Movin' On with Nellie: Stress, let it go with a thankful hug


“Be present in all things and thankful for all things.” —  Maya Angelou

One of my favorite authors is Maya Angelou.  Her words are drenched in wisdom, from my viewpoint.

Thankfulness, like a smile, is contagious. When I say, “Thank you,” to the cashier, for example, I usually get a smile and a “You’re welcome. That’s what I’m here for.” Consequently, choosing self-checkouts means I can interact with a live cashier.

Embracing thankfulness also has influence over stress. We might choose to be thankful for the car ahead of us driving five miles below the speed limit when we are on a mission to arrive at the city council meeting before roll call. But, I’m not sure that would always work.

A tell-tale sign of stress is raised blood pressure. Hypertension is called the “silent killer.” There are some simple steps to follow when you feel stressed. One is to simply concentrate on breathing, slow deep breaths. Another is to pet your dog or cat. Another is to close your eyes (don’t do this if you are operating machinery), and imagine your favorite place. I like to imagine I’m sitting in my back yard.

Walking is a proven stress reliever as is most exercise. Dr. Mugabe Walker and other doctors encourage their patients to walk and establish a regular physical activity. I’ve heard some psychiatrists offer “walking therapy” of sorts, too. The Mayo Clinic says that exercise releases endorphins, neurotransmitters that makes you “feel good.” Harvard Medical also recommends exercise to relax. My goals are to increase my exercise this year from walking back and forth in the house to enjoying the sidewalks in the neighborhood.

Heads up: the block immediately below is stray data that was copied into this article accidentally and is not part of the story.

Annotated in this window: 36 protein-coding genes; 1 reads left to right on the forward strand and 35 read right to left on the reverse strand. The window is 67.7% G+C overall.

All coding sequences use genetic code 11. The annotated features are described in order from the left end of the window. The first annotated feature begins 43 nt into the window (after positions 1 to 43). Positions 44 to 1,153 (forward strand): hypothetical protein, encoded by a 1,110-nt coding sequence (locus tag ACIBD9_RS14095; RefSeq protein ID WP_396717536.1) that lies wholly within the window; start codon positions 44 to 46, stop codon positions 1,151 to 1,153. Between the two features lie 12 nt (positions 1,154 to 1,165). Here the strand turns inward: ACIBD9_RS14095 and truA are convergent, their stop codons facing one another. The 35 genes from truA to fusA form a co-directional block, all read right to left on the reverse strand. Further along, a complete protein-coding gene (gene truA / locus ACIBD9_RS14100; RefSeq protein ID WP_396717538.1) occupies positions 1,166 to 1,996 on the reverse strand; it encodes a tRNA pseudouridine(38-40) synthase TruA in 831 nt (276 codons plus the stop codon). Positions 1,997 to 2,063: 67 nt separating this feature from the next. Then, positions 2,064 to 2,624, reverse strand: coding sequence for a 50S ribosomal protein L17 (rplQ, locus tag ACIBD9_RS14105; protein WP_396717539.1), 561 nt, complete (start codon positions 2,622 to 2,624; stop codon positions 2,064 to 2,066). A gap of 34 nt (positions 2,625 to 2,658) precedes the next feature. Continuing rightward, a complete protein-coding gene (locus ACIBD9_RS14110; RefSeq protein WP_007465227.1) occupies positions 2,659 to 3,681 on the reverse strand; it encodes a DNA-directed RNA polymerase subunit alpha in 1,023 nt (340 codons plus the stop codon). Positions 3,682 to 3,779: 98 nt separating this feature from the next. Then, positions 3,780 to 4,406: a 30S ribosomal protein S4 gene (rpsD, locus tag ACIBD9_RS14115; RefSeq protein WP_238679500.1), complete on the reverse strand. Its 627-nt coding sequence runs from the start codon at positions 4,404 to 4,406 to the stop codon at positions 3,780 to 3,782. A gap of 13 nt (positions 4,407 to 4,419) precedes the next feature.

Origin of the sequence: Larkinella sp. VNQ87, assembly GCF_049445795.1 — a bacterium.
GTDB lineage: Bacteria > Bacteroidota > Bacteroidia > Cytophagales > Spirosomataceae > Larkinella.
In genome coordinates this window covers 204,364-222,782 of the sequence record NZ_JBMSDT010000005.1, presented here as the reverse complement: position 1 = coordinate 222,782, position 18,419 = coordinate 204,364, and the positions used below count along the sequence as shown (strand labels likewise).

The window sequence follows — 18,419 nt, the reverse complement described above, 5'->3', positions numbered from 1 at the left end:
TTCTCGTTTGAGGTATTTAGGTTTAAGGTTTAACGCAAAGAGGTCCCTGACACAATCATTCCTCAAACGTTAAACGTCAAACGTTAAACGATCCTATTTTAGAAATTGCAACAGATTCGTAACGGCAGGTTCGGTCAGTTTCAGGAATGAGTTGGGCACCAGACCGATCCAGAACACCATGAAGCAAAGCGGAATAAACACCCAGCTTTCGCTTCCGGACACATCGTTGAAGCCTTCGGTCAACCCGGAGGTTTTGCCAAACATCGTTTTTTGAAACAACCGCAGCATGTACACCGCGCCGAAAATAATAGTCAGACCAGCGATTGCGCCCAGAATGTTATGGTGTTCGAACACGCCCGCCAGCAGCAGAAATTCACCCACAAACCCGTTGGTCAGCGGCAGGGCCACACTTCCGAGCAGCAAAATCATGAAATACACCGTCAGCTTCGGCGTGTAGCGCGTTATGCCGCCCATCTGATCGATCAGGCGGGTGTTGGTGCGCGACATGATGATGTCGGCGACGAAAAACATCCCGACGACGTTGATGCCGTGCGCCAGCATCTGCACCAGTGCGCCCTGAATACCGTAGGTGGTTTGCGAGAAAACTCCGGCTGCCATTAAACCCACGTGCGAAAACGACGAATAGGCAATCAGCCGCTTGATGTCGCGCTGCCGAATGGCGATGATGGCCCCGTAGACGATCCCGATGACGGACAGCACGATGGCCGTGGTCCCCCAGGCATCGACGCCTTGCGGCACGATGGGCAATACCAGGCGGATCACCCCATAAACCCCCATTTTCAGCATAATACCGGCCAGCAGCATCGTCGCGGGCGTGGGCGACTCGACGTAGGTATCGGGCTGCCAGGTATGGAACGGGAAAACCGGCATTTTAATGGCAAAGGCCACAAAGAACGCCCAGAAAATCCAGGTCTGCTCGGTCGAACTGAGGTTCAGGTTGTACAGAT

Practicing mindfulness, a meditation about being present in the moment, is also a way of reducing stress. Part of the practice is to describe the emotion, stress, anxiety, or depression and breathing deep while imagining your relationship with the environment around you. This meditation practice, according to the Mayo Clinic, helps to reduce stress, lowers blood pressure, improves attention, counteracts job burnout, improves sleep and can also work for better diabetes control.

Maya Angelou’s encouragement to “Be present in all things, and thankful for all things,” inspires me to be a grateful heart wherever I find myself. In my estimation, the best counter to the coming holiday stress isn’t the Black Friday deals but the thankfulness and hugs doled out before, during and after the holiday affairs. 

—Nelda Curtiss is a retired college professor who enjoys writing and fine arts. Contact her at [email protected]

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